Non-troversy aside, Birdo is actually a pretty cool usage of this game’s new mechanic. Lifting the eggs in midair and then tossing them back at Birdo accurately was something that required a little practice, but eventually you had her moves down, and you felt accomplished.
Super Mario Bros. 3 uses Boom Boom to the same effect, placing him as a frequent mini boss foil, whose movement and difficulty only shift slightly throughout the game. It was a welcome change to have most levels end with a boss fight, even if it bordered on being repetitive at times. And, yeah, the boss level theme is pretty dope.
Welcome to Warp Jar: The Subspace Emissary
Super Mario games have Warp Zones, and Mario 2 is no different, except in the execution of said Warp Zones. In the original game, they were found hidden in secret areas that led you to pipes, but there aren’t any pipes in this game—instead, there are jars. It’s just like that old riddle: When is a pipe not a pipe? When it’s a jar.
OK, that’s not the riddle, but close enough. You can enter jars in this game. This is something you learn early on, and you can find anything from a 1 Up mushroom to a Key in there. However, when you use your magical potion in an area where there are jars, you can enter Subspace and go down certain jars that act as Warp Zones in that alternate universe. It’s a pretty clever idea if I’m being honest.
The magic potions that create the door that leads you into Subspace is an interesting design choice as well, because it leads the player to try and guess where the right place to drop the potion is. You, as the player, know that if you drop the potion where there is vegetation growing, those will be coins in Subspace if you pull them up.
On top of that, you’re looking for Mushrooms that increase your max HP by one. There is trial and error involved. Often times you need to scout the level for interesting or suspicious looking areas. Perhaps dropping a potion here might lead to something rewarding. It requires you to seek out subtle visual cues the game might be trying to show me. At least this game never punishes you for exploring, like the Japanese Super Mario Bros. 2.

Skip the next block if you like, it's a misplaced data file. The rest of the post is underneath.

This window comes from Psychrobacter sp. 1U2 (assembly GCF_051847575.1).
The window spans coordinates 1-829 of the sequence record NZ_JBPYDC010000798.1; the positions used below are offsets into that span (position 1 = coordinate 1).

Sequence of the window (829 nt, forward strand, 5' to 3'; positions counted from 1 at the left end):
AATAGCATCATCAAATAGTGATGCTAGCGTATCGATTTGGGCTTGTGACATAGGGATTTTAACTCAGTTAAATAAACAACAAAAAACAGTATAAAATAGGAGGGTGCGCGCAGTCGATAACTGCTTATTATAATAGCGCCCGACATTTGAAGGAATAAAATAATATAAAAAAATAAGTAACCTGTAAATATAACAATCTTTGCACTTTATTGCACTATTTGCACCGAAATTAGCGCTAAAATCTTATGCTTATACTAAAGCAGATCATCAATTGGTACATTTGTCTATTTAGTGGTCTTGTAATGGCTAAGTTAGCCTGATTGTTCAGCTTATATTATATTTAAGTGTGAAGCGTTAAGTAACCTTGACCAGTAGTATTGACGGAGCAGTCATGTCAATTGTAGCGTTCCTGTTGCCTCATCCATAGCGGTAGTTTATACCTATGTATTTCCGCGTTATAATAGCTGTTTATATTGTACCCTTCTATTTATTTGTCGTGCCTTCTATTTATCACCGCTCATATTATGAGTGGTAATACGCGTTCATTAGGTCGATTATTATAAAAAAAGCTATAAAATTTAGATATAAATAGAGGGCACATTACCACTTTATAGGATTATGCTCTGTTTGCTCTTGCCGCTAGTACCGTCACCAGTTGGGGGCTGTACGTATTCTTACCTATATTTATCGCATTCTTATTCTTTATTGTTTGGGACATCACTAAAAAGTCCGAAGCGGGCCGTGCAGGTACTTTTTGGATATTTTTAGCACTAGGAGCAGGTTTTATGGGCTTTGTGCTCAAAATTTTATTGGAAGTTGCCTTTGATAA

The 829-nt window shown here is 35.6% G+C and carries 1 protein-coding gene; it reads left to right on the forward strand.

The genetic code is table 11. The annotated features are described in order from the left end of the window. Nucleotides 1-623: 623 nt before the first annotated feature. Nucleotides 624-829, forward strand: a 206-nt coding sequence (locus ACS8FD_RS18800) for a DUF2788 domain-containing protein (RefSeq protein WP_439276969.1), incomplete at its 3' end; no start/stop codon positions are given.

Wart and Remembrance
The bosses in Mario 2 were cleverly designed for their time, and again use the new game mechanic well. That itself is a Nintendo trademark. Most of their triple A titles introduce a new mechanic of some sort, and then they proceed to wring every possible idea they can out of it—and then they just keep the fun ones.
Mouser, with his sunglasses, was difficult to defeat. In theory he’s simple. He throws bombs, so pick them up and throw them back at him. However, he moves on a platform that seems narrow enough, but the exploding bomb doesn’t have much damage range, so you’ve gotta plunk that bomb down in a really good spot, and time it for when Mouser might be in the same spot.
Tryclyde, the three headed snake, can be bested if you mount the proper defense. FryGuy can be defeated with patience and perseverance. None will cause you to throw your controller, but it’s a nice change of pace after the all-Bowser shenanigans of the original.
The final boss battle in the game with Wart always confused me as a kid. I had no idea why only some of my hits were connecting with him. I didn’t get that I was feeding him veggies when his mouth was open. I wasn’t good at recognizing boss tells back then.